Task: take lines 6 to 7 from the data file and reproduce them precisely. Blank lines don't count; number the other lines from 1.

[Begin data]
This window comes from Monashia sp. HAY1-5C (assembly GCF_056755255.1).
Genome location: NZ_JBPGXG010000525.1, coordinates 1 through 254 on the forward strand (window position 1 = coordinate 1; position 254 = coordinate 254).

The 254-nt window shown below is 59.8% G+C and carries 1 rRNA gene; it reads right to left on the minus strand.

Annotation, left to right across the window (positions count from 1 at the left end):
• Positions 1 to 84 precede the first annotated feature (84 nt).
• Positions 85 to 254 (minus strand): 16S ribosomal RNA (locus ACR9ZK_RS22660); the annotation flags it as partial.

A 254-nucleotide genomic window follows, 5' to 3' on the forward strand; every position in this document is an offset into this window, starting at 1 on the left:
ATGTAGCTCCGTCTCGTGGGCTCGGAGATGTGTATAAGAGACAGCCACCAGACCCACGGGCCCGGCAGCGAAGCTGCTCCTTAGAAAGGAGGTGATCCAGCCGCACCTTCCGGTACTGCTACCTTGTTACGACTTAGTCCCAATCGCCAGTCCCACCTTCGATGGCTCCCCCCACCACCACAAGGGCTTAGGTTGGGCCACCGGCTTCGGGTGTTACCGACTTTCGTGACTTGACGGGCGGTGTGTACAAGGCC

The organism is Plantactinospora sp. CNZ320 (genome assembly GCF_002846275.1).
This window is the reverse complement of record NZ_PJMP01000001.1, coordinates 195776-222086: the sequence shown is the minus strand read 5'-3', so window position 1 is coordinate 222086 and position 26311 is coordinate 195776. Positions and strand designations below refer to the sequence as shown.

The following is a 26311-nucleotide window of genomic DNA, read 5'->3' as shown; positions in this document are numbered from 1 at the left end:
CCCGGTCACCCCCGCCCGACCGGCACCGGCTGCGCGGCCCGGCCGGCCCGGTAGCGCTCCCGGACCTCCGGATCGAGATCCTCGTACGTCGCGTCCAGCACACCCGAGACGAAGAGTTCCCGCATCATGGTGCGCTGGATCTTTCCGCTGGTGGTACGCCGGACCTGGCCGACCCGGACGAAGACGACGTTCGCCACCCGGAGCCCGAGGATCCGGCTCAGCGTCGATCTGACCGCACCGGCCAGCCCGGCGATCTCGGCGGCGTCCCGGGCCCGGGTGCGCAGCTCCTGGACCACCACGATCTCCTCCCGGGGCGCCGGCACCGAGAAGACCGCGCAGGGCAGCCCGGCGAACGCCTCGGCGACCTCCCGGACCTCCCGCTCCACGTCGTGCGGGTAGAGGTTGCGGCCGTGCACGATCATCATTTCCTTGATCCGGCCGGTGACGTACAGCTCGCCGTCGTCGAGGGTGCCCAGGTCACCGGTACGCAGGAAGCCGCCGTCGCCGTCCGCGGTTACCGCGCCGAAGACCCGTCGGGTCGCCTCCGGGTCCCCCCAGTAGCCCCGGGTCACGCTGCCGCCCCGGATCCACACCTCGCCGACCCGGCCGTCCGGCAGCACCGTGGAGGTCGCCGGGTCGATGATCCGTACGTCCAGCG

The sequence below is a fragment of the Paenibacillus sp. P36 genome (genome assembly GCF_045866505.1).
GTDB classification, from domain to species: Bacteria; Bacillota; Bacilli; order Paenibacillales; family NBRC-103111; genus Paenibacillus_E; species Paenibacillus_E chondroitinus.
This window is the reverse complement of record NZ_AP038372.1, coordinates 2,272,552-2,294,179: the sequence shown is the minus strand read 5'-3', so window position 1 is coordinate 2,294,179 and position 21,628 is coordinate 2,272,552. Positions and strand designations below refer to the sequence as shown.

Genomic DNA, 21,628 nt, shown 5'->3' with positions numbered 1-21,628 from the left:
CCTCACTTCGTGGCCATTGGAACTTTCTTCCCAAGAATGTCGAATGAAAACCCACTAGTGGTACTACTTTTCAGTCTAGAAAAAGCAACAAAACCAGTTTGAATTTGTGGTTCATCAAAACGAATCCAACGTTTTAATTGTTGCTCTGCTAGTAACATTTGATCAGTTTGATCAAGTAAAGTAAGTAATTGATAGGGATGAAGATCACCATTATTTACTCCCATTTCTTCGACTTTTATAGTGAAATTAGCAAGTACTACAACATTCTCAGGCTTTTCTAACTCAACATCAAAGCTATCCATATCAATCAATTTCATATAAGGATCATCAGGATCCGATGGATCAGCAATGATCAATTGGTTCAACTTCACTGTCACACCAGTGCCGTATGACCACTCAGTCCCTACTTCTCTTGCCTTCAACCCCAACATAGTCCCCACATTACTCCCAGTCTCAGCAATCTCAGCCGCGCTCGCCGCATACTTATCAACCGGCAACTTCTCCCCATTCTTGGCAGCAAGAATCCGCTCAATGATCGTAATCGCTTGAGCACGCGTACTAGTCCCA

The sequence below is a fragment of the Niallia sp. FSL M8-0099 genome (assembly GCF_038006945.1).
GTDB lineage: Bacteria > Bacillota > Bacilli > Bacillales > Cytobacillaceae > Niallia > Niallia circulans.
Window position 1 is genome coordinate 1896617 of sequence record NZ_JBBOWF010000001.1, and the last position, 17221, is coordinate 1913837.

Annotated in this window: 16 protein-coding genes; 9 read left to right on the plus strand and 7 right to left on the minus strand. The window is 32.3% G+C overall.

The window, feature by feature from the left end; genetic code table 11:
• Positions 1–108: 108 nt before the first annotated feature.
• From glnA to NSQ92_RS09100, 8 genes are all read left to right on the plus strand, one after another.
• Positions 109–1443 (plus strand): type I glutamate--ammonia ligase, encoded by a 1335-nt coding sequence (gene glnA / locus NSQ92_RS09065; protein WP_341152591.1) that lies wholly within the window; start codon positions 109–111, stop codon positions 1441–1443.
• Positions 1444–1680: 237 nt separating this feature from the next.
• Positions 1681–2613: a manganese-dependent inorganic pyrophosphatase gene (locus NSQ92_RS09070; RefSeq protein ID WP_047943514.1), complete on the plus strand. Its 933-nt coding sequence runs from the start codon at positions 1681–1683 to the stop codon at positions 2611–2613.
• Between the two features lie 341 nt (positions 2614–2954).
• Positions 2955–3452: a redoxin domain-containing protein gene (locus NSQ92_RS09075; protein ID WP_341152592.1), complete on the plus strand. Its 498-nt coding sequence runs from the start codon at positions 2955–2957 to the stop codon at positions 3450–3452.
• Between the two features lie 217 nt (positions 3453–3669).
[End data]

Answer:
• Positions 85 to 254 (minus strand): 16S ribosomal RNA (locus ACR9ZK_RS22660); the annotation flags it as partial.

A 254-nucleotide genomic window follows, 5' to 3' on the forward strand; every position in this document is an offset into this window, starting at 1 on the left: